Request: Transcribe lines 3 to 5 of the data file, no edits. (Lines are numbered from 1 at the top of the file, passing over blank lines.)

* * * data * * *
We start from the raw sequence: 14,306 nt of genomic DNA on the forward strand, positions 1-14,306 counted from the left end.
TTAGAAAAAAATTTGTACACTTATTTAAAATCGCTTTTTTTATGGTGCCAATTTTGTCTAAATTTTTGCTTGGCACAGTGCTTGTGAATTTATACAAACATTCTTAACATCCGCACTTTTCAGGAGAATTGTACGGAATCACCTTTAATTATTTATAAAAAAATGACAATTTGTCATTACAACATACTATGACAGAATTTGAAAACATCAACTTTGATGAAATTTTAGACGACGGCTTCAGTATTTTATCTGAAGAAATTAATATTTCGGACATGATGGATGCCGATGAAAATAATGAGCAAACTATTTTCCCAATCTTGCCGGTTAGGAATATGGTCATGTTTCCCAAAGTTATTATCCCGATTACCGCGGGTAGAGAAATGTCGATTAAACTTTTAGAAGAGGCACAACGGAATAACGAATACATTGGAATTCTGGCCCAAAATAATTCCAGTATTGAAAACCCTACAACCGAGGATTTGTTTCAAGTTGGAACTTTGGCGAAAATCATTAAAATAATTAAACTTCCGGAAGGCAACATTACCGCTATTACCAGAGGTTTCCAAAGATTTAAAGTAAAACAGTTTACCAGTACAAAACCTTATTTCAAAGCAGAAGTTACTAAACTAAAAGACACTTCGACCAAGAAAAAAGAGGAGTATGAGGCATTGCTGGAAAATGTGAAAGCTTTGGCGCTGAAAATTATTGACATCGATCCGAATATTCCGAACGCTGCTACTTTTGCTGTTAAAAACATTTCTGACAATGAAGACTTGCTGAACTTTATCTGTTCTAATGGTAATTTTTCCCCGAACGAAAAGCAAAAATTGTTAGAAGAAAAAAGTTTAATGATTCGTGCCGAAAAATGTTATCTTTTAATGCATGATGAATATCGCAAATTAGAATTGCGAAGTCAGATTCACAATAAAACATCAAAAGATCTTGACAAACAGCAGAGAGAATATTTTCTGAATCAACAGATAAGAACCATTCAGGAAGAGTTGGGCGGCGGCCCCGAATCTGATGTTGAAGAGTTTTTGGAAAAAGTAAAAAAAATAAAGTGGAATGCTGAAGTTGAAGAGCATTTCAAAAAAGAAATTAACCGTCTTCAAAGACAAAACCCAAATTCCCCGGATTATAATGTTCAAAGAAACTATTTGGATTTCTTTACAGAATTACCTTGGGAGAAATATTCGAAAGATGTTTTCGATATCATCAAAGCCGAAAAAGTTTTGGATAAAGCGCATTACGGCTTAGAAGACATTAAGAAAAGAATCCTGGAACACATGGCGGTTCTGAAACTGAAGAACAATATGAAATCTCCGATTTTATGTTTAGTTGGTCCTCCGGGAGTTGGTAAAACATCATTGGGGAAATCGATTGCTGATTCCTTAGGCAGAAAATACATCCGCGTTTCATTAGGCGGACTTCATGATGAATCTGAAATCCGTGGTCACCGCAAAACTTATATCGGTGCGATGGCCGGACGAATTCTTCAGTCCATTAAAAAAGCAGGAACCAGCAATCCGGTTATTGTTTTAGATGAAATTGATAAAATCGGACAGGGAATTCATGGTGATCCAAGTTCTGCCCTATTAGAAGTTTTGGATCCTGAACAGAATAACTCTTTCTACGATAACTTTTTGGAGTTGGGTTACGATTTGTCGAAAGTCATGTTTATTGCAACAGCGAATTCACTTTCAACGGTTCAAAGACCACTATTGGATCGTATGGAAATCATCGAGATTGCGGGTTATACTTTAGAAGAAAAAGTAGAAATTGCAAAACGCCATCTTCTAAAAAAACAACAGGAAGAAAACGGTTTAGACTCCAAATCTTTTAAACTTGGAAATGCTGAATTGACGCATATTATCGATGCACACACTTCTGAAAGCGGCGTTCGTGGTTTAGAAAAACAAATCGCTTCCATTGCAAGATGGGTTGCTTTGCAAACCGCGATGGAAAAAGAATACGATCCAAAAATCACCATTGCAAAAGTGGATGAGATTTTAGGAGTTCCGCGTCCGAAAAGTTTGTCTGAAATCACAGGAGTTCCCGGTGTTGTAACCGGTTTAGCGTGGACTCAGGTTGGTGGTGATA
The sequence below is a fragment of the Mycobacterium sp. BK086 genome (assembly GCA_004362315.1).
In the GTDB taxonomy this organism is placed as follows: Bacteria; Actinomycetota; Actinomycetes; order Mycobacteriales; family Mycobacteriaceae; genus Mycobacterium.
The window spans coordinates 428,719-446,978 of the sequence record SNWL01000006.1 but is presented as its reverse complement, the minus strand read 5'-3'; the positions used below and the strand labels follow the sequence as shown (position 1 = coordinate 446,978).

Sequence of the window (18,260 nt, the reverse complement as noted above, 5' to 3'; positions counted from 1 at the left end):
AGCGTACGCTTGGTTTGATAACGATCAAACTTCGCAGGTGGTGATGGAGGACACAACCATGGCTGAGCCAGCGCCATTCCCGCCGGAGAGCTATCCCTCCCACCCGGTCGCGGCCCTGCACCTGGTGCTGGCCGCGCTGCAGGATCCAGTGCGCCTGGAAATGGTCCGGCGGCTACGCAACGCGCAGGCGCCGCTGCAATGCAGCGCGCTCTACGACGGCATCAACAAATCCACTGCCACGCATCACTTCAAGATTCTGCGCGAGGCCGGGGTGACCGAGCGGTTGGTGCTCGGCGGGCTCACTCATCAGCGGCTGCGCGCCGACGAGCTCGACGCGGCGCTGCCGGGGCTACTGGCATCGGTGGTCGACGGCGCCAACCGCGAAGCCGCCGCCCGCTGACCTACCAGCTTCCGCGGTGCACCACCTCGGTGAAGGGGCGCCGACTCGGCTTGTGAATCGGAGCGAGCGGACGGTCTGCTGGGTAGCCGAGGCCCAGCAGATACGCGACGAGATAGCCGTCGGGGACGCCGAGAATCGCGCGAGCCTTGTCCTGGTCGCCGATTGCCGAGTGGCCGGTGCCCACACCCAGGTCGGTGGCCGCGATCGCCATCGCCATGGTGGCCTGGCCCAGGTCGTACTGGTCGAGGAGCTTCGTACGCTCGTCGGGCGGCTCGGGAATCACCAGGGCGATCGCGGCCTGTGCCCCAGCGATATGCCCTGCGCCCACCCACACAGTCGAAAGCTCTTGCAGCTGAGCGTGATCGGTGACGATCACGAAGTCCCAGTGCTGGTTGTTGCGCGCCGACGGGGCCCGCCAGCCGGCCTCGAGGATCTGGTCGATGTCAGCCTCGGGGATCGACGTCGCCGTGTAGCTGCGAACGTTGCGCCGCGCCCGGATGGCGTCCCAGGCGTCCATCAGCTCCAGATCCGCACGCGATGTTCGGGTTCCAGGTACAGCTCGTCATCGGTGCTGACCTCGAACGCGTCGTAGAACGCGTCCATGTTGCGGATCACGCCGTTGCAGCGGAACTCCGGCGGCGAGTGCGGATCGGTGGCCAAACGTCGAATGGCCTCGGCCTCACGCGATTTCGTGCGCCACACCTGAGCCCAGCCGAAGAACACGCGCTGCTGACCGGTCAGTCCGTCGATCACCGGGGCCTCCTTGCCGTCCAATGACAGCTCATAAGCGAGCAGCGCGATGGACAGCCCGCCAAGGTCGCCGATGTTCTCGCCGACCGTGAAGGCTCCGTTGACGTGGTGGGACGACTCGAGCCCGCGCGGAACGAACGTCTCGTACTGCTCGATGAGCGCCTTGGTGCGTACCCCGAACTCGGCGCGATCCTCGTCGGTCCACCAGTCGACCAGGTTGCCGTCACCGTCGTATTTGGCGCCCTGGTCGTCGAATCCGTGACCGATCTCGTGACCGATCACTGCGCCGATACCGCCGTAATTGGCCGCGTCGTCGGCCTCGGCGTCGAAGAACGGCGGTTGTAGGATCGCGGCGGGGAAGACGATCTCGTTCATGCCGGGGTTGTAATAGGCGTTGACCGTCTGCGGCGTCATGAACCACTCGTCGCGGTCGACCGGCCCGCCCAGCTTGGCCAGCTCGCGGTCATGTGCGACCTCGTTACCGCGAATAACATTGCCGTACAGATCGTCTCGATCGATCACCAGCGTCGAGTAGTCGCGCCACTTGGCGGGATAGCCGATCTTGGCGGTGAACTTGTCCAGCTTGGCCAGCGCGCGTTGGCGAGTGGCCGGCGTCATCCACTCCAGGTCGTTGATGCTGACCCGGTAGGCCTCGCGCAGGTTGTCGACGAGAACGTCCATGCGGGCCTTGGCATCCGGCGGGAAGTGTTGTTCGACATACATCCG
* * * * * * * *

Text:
The sequence below is a fragment of the Mycobacterium sp. BK086 genome (assembly GCA_004362315.1).
In the GTDB taxonomy this organism is placed as follows: Bacteria; Actinomycetota; Actinomycetes; order Mycobacteriales; family Mycobacteriaceae; genus Mycobacterium.
The window spans coordinates 428,719-446,978 of the sequence record SNWL01000006.1 but is presented as its reverse complement, the minus strand read 5'-3'; the positions used below and the strand labels follow the sequence as shown (position 1 = coordinate 446,978).